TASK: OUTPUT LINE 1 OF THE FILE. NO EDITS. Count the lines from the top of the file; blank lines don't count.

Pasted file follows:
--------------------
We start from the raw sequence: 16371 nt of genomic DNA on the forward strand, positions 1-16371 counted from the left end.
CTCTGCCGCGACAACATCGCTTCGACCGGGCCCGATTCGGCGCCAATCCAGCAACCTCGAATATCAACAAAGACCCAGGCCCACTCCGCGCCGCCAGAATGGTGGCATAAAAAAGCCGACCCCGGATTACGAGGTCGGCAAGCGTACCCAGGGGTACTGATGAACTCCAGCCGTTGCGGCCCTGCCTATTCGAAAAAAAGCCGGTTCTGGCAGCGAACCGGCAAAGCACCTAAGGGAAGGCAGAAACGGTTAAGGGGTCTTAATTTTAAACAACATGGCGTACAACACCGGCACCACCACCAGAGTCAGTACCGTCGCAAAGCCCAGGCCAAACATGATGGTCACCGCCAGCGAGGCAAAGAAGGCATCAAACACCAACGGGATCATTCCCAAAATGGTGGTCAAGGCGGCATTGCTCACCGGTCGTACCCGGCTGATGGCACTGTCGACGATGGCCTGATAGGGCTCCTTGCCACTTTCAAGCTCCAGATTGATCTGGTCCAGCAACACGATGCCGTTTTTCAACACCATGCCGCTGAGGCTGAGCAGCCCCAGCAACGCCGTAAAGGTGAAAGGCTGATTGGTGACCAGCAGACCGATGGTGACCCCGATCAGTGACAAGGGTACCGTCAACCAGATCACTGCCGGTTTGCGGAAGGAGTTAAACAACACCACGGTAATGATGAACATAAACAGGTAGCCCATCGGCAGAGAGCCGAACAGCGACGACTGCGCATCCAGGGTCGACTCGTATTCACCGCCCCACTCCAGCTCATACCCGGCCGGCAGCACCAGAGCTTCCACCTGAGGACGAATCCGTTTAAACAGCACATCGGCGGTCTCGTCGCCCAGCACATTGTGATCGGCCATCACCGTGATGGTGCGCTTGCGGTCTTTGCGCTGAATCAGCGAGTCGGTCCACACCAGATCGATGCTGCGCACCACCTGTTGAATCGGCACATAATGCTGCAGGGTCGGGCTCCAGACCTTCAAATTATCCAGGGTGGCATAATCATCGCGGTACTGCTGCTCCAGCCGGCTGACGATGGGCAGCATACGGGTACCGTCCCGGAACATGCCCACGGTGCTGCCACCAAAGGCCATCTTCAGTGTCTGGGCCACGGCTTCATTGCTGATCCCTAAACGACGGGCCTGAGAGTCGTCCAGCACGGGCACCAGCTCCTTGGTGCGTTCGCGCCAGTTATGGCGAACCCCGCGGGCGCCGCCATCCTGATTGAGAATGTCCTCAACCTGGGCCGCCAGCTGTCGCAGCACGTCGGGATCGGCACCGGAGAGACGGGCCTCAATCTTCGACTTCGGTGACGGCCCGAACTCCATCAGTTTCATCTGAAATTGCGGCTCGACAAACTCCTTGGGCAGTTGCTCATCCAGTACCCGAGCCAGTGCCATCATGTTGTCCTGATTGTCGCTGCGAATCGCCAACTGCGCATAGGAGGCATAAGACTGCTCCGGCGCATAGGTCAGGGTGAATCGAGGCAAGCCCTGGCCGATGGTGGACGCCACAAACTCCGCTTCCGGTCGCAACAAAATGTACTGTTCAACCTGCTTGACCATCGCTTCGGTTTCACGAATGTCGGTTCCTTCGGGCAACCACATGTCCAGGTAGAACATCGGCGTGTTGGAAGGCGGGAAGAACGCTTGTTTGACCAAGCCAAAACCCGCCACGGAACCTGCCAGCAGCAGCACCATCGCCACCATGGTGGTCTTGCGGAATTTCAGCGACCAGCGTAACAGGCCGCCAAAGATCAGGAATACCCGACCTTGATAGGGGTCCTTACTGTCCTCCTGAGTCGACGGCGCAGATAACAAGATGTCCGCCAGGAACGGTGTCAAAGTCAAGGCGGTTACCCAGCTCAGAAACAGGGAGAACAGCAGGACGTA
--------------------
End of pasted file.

We start from the raw sequence: 16371 nt of genomic DNA on the forward strand, positions 1-16371 counted from the left end.